Now in its second model year, the Hyundai Venue is the smallest sport utility vehicle and seventh sport or adventure offering in the company’s stable. It fills a niche the South Korean manufacturer has deemed important. But it’s hard to fathom.
Since the carmaker already offers the Ioniq, Kona, Palisade, Santa Cruz, Santa Fe and Tucson, does it need the Venue?
It’s marketed as a mini or sub-compact, entry-level SUV with a healthy chunk of features and superior gas mileage for its segment. It’s matched against more than dozen competitors, notably the Kia Soul, Mazda CX-30, MINI Cooper Countryman, Nissan Kick, Subaru Crosstrek and its Kona sibling.
Hyundai’s pedigree is constantly improving, but competition between two family members? Is it healthy or counter-productive?
Hyundai Venue: Tough Competition
As the second-cheapest vehicle Hyundai offers (the Accent is the cheapest), the 2021 Venue is offered in SE, SEL and Denim trims. The reviewed SEL trim gets the best of the base SE and improves upon it.
All trims feature a 121-horsepower four-cylinder engine with continuously variable transmissions and front-wheel. A manual transmission option offered in the Venue’s debut year was discontinued.
The mid-level SEL trim, like all Hyundai cars, has an extensive standard features list — 17-inch aluminum-alloy wheels to a leather-wrapped steering wheel and shift knob and to blind-spot monitoring to rear cross-traffic alert. Automatic headlights, Normal, Sport and Snow drive modes, automatic climate control and front-wheel drive are also standard.
Infotainment features are strong: an 8-inch touchscreen display, six-speaker sound system and Apple CarPlay and Android Auto smartphone integration.
The optional Premium Package ($2,350) is chock-full of worthy items: LED front and rear lighting, heated front seats, heated side mirrors, power sunroof, keyless entry, push-button start and a navigation system. The Venue also features Hyundai’s Blue Link Connected Car System. It includes remote locking and automatic emergency assistance.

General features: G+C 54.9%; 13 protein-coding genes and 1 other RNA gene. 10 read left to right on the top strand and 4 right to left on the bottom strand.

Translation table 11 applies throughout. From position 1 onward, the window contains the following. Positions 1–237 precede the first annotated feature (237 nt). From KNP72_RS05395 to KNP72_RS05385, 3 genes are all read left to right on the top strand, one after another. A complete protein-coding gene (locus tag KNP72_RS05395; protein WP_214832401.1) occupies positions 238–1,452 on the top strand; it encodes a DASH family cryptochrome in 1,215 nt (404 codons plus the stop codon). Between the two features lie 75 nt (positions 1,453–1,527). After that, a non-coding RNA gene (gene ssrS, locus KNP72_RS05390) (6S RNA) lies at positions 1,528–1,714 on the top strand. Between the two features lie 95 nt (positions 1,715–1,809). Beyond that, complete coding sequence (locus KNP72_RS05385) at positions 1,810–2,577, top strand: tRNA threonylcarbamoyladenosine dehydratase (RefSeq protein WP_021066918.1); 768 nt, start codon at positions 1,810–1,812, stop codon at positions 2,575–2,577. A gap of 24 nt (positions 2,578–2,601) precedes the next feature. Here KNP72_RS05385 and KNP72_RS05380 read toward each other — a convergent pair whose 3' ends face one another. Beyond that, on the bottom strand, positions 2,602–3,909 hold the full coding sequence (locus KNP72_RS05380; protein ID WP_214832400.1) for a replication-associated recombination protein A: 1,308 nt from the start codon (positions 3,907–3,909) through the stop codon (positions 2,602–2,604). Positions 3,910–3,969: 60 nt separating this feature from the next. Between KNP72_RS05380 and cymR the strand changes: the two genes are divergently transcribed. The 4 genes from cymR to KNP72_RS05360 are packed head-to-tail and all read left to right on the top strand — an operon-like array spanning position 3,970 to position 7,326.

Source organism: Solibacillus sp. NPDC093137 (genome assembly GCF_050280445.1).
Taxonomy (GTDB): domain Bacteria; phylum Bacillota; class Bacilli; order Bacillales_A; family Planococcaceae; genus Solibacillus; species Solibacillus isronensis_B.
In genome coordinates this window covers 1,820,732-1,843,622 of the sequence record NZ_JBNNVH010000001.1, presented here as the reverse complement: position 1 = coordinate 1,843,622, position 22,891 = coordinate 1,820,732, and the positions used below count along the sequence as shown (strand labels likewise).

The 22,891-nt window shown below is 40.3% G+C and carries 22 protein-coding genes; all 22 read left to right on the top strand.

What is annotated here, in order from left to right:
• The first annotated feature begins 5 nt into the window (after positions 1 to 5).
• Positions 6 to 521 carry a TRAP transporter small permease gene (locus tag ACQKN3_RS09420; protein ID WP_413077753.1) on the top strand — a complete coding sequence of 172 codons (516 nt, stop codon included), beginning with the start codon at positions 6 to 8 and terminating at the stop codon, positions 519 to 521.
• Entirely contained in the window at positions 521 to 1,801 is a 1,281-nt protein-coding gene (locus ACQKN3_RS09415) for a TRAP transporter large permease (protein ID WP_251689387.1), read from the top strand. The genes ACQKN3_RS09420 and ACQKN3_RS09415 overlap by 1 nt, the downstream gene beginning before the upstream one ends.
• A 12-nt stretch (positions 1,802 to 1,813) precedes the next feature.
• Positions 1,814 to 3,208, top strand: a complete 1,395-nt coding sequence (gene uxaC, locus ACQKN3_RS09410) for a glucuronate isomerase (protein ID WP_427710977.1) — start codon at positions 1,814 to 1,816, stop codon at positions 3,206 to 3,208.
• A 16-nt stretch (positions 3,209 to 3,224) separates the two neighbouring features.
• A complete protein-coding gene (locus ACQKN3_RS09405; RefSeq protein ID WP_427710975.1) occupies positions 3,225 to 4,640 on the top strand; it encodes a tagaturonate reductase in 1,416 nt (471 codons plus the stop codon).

With its smaller engine, the Venue’s performance needs improving. It’s satisfactory in city driving, but acceleration on freeway inclines is the vehicle’s biggest weakness. Don’t expect any nifty lane-passing maneuvers. The standard 0-to-60 miles-per-hour test takes 9.8 seconds. Gas mileage averages are 30 miles per gallon in city driving, 33 mpg on the freeway.
Its design portrays a bigger presence, but the diminutive SUV’s convenience in tight parking lots and in other situations means smaller is bigger. A smooth, steady ride is the norm, but the engine has an audible struggle at higher RPMs. A moderate wind rush arrives at freeway speeds.
Efficiency is the interior design’s forte. Hard plastic is the material of choice. The front seats are comfortable and spacious, the rear seats not. The Venue is touted as a five-passenger vehicle, but two adults in the back seats are the reality.
How much cargo capacity can be expected in a subcompact SUV? The Venue is limited among competitors, with 18.7 cubic feet behind the rear seats, 31.9 cubic feet with the rear seats folded down. The storage area seems larger because the rear seats fold flat. The rear hatch has a wide, well-designed opening.
In its debut year, the Hyundai Venue finished 20th among all small SUVs in sales, with slightly more than 19,000. The Hyundai Kona finished fourth (76,253), which doesn’t bode well for the smaller offering.
Still, the Venue has its place. Its MSRP is $19,800, making it among the country’s least expensive new vehicles. For $23,480, the SRL trim, with its option package, strong gas mileage and Hyundai’s signature 10-year, 100,000-mile powertrain warranty, is worthy.
How long Hyundai wants the Venue in the family is likely the little SUV’s biggest concern.
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